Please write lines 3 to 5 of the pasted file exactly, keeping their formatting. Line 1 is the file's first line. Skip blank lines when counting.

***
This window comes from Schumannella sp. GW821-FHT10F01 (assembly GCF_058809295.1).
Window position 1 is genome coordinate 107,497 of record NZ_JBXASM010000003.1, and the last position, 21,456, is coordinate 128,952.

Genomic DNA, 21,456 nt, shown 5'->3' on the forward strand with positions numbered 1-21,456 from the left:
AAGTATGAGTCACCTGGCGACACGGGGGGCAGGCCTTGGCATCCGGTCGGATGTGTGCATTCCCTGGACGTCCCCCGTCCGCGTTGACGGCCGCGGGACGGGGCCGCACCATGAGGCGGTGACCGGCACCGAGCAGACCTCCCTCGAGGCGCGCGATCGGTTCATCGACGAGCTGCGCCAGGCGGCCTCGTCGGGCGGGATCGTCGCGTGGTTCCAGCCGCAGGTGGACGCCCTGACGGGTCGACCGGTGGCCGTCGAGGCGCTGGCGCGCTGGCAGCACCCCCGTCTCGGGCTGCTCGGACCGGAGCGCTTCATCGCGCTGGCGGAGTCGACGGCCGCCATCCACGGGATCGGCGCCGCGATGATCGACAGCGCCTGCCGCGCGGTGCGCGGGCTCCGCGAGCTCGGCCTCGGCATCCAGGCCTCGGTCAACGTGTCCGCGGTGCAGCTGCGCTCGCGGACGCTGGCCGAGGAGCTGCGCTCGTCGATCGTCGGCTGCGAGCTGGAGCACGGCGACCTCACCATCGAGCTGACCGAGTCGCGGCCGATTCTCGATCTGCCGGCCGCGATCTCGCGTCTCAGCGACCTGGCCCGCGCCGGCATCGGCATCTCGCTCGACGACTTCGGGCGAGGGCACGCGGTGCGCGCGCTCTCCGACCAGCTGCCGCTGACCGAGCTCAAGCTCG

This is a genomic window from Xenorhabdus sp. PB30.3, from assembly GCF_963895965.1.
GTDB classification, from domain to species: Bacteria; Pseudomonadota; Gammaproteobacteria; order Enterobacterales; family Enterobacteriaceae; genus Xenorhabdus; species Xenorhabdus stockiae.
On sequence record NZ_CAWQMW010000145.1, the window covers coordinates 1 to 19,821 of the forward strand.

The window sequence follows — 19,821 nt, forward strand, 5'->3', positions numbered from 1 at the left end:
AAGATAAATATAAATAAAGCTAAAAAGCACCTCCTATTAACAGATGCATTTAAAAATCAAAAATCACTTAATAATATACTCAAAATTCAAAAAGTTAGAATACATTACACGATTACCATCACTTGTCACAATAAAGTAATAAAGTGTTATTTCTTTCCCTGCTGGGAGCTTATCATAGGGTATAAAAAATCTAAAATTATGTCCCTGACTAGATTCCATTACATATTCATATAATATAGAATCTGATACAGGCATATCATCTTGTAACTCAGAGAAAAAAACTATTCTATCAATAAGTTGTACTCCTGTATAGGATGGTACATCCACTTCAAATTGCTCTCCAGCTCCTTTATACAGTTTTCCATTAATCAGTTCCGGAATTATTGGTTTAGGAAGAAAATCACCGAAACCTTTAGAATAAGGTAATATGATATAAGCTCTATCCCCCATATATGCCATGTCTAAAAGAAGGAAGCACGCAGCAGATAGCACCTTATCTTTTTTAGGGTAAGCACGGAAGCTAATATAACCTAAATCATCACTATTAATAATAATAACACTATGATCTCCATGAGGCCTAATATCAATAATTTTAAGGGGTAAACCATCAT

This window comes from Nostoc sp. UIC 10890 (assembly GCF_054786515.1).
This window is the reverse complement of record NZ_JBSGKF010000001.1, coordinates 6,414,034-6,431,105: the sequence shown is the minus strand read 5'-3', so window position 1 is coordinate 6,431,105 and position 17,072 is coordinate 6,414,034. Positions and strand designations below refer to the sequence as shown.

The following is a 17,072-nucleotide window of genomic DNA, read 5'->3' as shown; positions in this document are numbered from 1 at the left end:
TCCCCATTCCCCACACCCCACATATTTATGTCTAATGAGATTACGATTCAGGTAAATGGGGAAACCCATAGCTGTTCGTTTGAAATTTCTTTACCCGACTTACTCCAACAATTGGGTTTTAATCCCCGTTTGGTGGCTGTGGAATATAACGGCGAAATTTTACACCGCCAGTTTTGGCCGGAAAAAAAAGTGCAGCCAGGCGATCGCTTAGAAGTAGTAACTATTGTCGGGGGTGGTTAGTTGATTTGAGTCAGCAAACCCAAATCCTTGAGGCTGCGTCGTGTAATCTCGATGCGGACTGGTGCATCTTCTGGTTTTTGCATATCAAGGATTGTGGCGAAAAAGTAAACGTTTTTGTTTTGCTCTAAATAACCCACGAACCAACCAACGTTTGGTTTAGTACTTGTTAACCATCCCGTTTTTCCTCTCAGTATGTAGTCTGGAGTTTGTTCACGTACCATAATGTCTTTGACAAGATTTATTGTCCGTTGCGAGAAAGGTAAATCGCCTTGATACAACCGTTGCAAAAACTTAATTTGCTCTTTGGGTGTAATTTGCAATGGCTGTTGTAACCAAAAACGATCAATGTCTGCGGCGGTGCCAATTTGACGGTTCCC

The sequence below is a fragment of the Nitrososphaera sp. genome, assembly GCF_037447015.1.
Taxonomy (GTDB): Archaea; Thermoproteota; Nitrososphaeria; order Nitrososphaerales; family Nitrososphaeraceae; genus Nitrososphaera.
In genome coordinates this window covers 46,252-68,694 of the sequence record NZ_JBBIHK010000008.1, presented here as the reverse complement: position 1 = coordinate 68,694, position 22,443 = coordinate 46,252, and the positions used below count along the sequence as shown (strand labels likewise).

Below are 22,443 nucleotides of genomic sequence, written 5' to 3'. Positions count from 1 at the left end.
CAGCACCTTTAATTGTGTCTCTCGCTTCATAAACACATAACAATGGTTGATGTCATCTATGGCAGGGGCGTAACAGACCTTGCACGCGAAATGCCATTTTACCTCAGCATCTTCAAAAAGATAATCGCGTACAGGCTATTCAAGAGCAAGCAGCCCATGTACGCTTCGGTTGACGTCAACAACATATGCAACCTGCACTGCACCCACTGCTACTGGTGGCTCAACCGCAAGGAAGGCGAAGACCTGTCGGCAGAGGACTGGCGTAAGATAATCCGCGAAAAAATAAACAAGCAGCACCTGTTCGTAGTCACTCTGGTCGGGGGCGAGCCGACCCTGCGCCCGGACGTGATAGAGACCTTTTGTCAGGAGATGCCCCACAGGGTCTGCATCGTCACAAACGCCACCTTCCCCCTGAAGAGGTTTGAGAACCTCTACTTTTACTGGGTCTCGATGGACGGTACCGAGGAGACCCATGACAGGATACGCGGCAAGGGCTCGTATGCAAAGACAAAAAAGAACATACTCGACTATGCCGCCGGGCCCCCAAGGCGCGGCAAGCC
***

Genomic DNA, 21,456 nt, shown 5'->3' on the forward strand with positions numbered 1-21,456 from the left:
AAGTATGAGTCACCTGGCGACACGGGGGGCAGGCCTTGGCATCCGGTCGGATGTGTGCATTCCCTGGACGTCCCCCGTCCGCGTTGACGGCCGCGGGACGGGGCCGCACCATGAGGCGGTGACCGGCACCGAGCAGACCTCCCTCGAGGCGCGCGATCGGTTCATCGACGAGCTGCGCCAGGCGGCCTCGTCGGGCGGGATCGTCGCGTGGTTCCAGCCGCAGGTGGACGCCCTGACGGGTCGACCGGTGGCCGTCGAGGCGCTGGCGCGCTGGCAGCACCCCCGTCTCGGGCTGCTCGGACCGGAGCGCTTCATCGCGCTGGCGGAGTCGACGGCCGCCATCCACGGGATCGGCGCCGCGATGATCGACAGCGCCTGCCGCGCGGTGCGCGGGCTCCGCGAGCTCGGCCTCGGCATCCAGGCCTCGGTCAACGTGTCCGCGGTGCAGCTGCGCTCGCGGACGCTGGCCGAGGAGCTGCGCTCGTCGATCGTCGGCTGCGAGCTGGAGCACGGCGACCTCACCATCGAGCTGACCGAGTCGCGGCCGATTCTCGATCTGCCGGCCGCGATCTCGCGTCTCAGCGACCTGGCCCGCGCCGGCATCGGCATCTCGCTCGACGACTTCGGGCGAGGGCACGCGGTGCGCGCGCTCTCCGACCAGCTGCCGCTGACCGAGCTCAAGCTCG

This is a genomic window from Xenorhabdus sp. PB30.3, from assembly GCF_963895965.1.